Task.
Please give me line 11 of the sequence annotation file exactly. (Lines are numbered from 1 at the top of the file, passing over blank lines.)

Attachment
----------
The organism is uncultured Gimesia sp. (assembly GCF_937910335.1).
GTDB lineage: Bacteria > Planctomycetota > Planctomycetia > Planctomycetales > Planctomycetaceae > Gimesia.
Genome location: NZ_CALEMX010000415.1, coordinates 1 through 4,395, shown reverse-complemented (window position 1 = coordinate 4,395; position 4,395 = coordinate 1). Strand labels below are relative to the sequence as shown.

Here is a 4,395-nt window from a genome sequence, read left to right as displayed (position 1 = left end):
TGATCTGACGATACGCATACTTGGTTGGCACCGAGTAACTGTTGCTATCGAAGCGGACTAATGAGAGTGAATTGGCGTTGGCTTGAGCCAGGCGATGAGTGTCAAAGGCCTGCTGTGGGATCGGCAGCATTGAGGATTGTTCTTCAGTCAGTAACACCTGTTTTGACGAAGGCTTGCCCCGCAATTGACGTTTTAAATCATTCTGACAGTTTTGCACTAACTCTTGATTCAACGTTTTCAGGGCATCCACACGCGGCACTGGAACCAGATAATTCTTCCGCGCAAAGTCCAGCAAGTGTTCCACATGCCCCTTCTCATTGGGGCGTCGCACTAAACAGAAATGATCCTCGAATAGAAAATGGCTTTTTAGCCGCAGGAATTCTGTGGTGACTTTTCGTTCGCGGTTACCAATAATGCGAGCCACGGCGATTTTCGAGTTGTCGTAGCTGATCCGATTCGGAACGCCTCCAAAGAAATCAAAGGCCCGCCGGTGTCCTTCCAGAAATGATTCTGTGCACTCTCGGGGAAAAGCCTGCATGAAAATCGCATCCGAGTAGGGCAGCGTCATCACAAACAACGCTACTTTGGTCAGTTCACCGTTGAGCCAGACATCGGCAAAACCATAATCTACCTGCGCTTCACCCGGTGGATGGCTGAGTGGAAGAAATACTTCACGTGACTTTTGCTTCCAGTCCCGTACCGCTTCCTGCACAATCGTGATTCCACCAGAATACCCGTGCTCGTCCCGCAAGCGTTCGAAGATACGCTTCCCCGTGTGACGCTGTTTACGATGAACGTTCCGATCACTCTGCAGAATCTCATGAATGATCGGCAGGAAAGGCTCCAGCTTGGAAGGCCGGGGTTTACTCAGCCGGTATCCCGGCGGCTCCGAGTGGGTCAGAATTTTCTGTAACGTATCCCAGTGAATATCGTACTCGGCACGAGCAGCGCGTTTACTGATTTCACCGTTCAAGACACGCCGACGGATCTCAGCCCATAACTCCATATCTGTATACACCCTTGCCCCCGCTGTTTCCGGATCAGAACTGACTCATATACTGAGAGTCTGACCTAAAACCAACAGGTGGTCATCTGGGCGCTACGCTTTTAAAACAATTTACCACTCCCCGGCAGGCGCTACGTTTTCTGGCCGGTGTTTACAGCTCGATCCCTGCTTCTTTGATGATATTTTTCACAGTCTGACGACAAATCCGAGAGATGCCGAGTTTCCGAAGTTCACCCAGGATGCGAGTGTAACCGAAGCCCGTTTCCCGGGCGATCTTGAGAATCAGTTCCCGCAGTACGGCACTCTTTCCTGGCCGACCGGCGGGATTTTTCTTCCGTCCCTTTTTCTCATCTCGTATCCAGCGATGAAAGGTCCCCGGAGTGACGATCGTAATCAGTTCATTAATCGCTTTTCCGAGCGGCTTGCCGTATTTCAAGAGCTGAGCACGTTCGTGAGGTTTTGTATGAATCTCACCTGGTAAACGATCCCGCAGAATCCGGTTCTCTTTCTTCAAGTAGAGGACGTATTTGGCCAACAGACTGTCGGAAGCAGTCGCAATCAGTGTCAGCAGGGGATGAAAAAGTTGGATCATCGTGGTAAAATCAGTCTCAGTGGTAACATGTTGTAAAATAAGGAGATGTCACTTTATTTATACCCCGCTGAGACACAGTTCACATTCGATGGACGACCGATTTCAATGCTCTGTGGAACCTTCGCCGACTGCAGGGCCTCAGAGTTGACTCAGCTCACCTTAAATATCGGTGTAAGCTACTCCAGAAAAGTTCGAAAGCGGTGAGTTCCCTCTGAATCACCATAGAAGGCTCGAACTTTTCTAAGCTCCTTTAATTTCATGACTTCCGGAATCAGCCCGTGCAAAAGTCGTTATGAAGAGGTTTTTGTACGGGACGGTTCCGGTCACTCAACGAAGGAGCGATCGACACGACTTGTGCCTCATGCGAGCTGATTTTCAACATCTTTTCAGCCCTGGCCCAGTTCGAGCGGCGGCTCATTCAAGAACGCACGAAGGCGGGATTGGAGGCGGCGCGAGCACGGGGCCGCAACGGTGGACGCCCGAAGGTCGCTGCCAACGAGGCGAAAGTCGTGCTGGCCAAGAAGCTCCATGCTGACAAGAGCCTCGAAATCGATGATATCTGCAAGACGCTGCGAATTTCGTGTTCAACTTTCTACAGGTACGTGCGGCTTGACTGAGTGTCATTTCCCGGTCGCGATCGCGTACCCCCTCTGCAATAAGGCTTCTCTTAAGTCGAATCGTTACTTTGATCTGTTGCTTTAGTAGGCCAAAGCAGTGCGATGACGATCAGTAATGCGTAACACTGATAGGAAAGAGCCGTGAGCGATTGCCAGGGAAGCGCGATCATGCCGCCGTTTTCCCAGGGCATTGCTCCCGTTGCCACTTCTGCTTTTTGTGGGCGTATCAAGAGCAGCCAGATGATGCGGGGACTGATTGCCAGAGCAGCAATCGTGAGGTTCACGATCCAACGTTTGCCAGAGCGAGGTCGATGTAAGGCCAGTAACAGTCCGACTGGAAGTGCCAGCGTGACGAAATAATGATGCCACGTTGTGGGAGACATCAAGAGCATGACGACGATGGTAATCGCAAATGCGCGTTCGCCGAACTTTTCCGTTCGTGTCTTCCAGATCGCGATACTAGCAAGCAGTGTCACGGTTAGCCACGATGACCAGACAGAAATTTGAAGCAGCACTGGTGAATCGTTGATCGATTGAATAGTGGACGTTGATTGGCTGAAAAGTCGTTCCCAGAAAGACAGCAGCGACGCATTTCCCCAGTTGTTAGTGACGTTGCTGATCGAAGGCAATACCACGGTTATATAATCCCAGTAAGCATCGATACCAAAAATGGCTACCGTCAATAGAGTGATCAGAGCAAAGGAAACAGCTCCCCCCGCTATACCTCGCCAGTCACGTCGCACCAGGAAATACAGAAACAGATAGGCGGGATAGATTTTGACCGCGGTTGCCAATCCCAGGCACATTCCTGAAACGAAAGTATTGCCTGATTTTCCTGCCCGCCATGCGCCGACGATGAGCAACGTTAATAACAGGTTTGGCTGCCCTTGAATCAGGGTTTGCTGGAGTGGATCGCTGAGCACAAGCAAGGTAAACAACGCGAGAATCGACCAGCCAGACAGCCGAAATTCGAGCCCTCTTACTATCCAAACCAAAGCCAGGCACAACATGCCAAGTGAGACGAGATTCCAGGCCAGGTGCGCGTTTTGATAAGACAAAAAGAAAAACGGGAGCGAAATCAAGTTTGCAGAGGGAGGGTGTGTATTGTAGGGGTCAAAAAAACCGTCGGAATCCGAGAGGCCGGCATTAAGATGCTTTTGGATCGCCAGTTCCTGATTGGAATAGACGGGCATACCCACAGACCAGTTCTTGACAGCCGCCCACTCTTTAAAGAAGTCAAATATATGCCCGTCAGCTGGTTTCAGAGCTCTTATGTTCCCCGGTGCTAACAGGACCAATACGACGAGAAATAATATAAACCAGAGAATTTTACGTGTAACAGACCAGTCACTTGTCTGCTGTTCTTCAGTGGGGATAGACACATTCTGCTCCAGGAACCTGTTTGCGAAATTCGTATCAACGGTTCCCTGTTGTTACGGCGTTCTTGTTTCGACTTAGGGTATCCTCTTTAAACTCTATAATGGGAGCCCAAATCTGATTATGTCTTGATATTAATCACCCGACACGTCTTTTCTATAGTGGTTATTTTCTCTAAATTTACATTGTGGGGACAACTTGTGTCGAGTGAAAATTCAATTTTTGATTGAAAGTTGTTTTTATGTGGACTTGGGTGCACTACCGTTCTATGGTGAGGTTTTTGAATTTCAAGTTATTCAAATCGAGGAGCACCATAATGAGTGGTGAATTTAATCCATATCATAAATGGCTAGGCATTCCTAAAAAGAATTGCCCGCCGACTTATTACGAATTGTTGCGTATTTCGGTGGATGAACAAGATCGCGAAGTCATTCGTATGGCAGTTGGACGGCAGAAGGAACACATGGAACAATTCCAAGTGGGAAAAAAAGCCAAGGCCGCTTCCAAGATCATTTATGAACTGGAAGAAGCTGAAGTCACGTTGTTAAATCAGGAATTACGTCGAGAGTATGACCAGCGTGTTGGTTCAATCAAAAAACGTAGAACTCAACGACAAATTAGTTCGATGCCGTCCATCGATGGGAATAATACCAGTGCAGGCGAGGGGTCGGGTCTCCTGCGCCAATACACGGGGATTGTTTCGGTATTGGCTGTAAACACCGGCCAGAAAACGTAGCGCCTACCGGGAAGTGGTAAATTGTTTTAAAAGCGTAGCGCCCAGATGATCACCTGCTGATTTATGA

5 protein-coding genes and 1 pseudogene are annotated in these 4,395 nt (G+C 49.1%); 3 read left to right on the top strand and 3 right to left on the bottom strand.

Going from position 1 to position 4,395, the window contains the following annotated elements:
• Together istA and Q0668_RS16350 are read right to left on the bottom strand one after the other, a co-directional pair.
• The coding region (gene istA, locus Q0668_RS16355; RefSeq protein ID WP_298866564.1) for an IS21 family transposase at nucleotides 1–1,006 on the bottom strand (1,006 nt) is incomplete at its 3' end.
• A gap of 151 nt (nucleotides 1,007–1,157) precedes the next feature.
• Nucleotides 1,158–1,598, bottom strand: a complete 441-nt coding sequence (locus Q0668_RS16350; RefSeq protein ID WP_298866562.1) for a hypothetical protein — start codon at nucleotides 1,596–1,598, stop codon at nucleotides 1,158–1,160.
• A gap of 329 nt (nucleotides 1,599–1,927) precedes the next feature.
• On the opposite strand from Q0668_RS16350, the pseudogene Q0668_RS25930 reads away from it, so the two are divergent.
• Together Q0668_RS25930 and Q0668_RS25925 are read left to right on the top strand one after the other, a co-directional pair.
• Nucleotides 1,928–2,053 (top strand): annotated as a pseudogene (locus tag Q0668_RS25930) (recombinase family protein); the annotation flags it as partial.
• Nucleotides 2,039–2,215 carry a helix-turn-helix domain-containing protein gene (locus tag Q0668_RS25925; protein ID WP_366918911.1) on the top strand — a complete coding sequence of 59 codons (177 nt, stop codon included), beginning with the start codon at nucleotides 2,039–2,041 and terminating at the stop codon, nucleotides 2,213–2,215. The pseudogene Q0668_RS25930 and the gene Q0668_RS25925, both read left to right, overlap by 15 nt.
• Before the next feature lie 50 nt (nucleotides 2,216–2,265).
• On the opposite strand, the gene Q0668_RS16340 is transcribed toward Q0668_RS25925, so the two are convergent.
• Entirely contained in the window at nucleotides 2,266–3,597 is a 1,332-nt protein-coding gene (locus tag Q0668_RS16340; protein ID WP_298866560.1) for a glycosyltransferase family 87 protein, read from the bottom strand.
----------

• Nucleotides 1,158–1,598, bottom strand: a complete 441-nt coding sequence (locus Q0668_RS16350; RefSeq protein ID WP_298866562.1) for a hypothetical protein — start codon at nucleotides 1,596–1,598, stop codon at nucleotides 1,158–1,160.